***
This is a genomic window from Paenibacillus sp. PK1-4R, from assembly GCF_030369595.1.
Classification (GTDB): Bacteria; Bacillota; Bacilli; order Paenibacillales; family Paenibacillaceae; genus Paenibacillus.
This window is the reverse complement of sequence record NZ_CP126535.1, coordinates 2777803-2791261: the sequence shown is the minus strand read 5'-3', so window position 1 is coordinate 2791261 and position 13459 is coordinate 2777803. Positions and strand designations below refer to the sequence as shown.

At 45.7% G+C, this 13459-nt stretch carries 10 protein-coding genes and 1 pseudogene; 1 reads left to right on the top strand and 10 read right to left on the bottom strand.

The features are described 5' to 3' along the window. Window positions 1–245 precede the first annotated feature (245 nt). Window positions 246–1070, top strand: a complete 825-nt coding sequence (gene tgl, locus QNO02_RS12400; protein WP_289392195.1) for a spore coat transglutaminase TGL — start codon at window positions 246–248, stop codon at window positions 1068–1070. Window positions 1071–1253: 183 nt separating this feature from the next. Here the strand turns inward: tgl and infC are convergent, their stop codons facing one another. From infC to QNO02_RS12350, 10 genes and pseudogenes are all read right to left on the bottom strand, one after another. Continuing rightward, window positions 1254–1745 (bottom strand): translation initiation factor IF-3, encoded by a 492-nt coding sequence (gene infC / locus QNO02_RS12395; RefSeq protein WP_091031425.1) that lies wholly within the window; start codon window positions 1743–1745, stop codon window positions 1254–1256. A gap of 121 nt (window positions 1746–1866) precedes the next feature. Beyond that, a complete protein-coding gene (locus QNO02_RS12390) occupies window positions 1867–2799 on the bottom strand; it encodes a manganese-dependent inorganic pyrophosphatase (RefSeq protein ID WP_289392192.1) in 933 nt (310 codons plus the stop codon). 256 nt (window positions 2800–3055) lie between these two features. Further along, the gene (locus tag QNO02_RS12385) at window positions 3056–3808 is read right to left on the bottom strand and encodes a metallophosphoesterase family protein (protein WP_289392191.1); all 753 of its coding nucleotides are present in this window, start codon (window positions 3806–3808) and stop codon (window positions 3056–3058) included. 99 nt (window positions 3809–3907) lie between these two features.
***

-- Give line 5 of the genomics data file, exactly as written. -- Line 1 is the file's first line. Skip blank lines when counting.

The features are described 5' to 3' along the window. Window positions 1–245 precede the first annotated feature (245 nt). Window positions 246–1070, top strand: a complete 825-nt coding sequence (gene tgl, locus QNO02_RS12400; protein WP_289392195.1) for a spore coat transglutaminase TGL — start codon at window positions 246–248, stop codon at window positions 1068–1070. Window positions 1071–1253: 183 nt separating this feature from the next. Here the strand turns inward: tgl and infC are convergent, their stop codons facing one another. From infC to QNO02_RS12350, 10 genes and pseudogenes are all read right to left on the bottom strand, one after another. Continuing rightward, window positions 1254–1745 (bottom strand): translation initiation factor IF-3, encoded by a 492-nt coding sequence (gene infC / locus QNO02_RS12395; RefSeq protein WP_091031425.1) that lies wholly within the window; start codon window positions 1743–1745, stop codon window positions 1254–1256. A gap of 121 nt (window positions 1746–1866) precedes the next feature. Beyond that, a complete protein-coding gene (locus QNO02_RS12390) occupies window positions 1867–2799 on the bottom strand; it encodes a manganese-dependent inorganic pyrophosphatase (RefSeq protein ID WP_289392192.1) in 933 nt (310 codons plus the stop codon). 256 nt (window positions 2800–3055) lie between these two features. Further along, the gene (locus tag QNO02_RS12385) at window positions 3056–3808 is read right to left on the bottom strand and encodes a metallophosphoesterase family protein (protein WP_289392191.1); all 753 of its coding nucleotides are present in this window, start codon (window positions 3806–3808) and stop codon (window positions 3056–3058) included. 99 nt (window positions 3809–3907) lie between these two features.